Comedy, to me, feels like a series of really annoying things happening in extremely unlikely circumstances that rely on the characters not behaving like regular people and constantly missing the obvious solutions. So how do you make that original? Gags and Gimmicks. That's all they seem to do, just make up some new gags, an unusual gimmick and you got yourself a brand new comedy.

Sure, they could add a compelling plot, in depth characters, meaningful relations, just something different. But that's too much like work and doesn't attract the same audience, and why should you mix things up when so many people keep coming back for the same thing over and over again? If it ain't broke, don't fix it.

Action

*In order to get the most out of this section, I recommend reading it in a deep, dramatic, cinematic voice*

Action is all about a protagonist getting the job done. He will possibly have a rough and tough back story which is the reason he probably no longer does this stuff, or something vague like that. But then he has to come back. There is a thing that needs doing and he will do it. He will achieve the thing. Maybe he'll be tempted to stray from the path, but he will come back and he will finish the job. He'll likely get beaten down, unable to continue, his spirit broken and his body probably injured in some way. But then a thing will happen and he will rise with new purpose and he will complete the objective, probably killing some bad guys in the process. He will do the thing, everyone will celebrate and he will hug the person(s) who helped him through it that we all forgot was probably the reason he was doing the thing in the first place. 

Action is all about a simple plot that gets fleshed out with the epic battles and races against time and serious faces, cars and guns. Testosterone fuelled special effects and practical stunts are the beating heart of this genre.

*Deep, dramatic, cinematic voice*

Batman. Batman has a job to do. Batman has to defend Gotham. Enemies try to be bad and Batman has to stop them. Batman.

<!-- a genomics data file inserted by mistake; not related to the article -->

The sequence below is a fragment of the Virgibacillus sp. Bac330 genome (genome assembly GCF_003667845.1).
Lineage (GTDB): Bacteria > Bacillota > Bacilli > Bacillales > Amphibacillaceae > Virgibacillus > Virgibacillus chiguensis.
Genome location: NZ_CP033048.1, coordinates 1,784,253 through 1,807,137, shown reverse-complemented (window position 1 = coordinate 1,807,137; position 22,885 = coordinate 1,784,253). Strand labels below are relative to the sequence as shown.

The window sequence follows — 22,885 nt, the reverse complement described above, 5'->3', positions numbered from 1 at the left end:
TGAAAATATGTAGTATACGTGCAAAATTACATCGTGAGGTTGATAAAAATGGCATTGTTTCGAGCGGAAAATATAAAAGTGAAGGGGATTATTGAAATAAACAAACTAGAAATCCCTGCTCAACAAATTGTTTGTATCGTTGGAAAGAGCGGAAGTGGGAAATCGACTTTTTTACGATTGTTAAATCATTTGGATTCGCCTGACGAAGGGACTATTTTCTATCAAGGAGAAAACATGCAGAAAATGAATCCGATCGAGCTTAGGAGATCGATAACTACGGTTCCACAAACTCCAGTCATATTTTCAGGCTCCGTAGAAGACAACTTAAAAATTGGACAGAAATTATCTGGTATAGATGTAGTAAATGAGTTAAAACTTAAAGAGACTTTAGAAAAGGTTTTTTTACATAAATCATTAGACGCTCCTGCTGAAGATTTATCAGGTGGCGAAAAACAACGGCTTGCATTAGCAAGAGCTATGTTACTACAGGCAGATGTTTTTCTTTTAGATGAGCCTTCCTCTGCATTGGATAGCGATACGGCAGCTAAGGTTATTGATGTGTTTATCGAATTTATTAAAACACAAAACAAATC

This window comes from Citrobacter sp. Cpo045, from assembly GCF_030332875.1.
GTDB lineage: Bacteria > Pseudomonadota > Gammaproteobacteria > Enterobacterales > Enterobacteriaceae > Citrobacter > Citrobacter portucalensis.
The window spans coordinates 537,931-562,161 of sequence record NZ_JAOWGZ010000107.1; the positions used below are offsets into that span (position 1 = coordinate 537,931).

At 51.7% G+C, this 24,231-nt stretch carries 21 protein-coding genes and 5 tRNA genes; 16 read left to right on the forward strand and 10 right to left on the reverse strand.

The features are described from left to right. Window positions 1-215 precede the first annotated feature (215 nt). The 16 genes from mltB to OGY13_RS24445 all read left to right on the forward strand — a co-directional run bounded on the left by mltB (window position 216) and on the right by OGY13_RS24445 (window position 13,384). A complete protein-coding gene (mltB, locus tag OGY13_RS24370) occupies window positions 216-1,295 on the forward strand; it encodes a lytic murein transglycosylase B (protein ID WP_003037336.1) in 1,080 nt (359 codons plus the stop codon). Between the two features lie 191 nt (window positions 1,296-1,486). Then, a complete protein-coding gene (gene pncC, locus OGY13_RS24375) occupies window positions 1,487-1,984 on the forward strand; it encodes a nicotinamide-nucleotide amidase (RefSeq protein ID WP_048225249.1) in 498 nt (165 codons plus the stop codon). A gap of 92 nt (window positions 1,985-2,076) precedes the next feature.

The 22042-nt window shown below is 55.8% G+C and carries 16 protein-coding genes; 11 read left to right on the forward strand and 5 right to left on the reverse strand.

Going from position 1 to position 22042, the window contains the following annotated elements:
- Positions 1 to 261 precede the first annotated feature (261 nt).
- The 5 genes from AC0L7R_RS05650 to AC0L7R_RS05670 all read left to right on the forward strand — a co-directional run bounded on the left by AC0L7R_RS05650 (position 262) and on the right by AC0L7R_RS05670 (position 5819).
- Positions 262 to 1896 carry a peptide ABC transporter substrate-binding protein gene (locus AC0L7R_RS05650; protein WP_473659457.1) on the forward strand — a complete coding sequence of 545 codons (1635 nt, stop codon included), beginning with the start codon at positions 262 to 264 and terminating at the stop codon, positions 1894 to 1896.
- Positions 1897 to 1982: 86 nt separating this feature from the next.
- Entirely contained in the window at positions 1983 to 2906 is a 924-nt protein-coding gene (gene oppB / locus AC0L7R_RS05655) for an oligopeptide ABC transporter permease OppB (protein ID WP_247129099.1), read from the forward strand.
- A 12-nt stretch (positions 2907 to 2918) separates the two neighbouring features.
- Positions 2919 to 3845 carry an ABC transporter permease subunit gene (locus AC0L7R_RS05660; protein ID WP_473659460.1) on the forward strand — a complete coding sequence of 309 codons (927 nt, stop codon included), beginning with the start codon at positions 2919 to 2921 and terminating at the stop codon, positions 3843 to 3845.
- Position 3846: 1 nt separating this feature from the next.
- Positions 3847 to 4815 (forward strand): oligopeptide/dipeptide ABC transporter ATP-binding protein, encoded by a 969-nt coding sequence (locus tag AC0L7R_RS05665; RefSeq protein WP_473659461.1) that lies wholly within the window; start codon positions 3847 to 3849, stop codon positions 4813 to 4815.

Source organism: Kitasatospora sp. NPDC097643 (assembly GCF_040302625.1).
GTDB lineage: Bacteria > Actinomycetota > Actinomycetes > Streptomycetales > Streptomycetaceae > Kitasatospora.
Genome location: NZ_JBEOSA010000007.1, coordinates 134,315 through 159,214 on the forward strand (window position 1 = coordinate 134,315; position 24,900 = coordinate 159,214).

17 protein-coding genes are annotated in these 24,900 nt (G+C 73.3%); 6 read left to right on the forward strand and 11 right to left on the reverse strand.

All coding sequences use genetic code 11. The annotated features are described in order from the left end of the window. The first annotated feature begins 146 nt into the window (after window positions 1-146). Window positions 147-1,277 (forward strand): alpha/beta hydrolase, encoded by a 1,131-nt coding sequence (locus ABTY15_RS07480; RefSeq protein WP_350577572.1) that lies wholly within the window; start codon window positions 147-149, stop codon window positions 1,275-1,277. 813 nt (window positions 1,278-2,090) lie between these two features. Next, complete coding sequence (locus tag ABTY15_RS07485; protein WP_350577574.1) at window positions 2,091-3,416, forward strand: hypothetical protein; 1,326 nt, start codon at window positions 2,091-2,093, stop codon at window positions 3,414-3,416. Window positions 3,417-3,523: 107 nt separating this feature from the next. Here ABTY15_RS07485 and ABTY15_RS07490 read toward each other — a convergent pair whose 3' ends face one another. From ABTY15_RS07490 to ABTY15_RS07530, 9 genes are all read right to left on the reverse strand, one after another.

Robocop. Robocop has a job to do. He must defend the city. Bad guys try to be bad and Robocop has to stop them. But Robocop also has his own personal turmoil to deal with in between beating up bad guys.

How do you make something with a simple plot original, while maintaining your core audience? 

  • Exciting, new special effects
  • Exciting, new practical stunts
  • Exciting, new settings
  • Exciting, new characters
  • Exciting, new music

Basically, don't focus too much on the actual plot, focus on literally everything else and give a new reason why the protagonist can't achieve this thing every easily. Tweak the formula, don't rewrite it. All the films I am about to list are all very much "there is a thing that needs doing, and I will do the thing while beating up dudes" kinds of films, but they all have something about them that makes doing the thing harder. Be it evil-ish, robot future (The Termination), memory problems (The Bourne Identity), you're alone in space (Aliens), there's not a lot of information to go on and it's very time sensitive (Taken) or maybe your enemy just happens to be the entire government and you are a slave (Gladiator).

Find new ways to make things difficult for the poor guy trying to trying to do the thing, and then flesh it out with violence some pretty tragic back stories and you've got yourself an action movie.

Adventure

To make an adventure film, you're going to need:

  • Several meaningful characters
  • An objective
  • Point A
  • Point B
  • Travel
  • Lovely scenery
  • Some obstacles
  • engaging dialogue
  • Solution

Grab your characters and start them off at point A. You're going to want to sprinkle some scenery in here, but don't use it all yet. Next, add your objective. This can be anything you want as long as it is compelling for the characters. You want to introduce the idea of point B, but don't mix it in yet, just set it to the side until the end. Throw in about 1/3 of your engaging dialogue to get the characters ready and then set them on their way with the travel. Travel can be physical movement or you could use a lighter, metaphorical substitute, which takes place within the characters.

You'll want to use most, if not all, of your travel at this point. You'll also want to use a lot of your scenery, but not all of it, and another 1/3 of your engaging dialogue.  As you mix in these ingredients, be sure to throw in some minor obstacles, but save the biggest for the end. Add some more travel, scenery and dialogue, mix thoroughly. Now you're ready for the end. Add point B and throw in the last obstacle, combined with the last of you scenery, then add in the solution. This will break down the obstacle, smoothing the mixture. Finish it off with the last of your dialogue and your adventure film is ready to serve!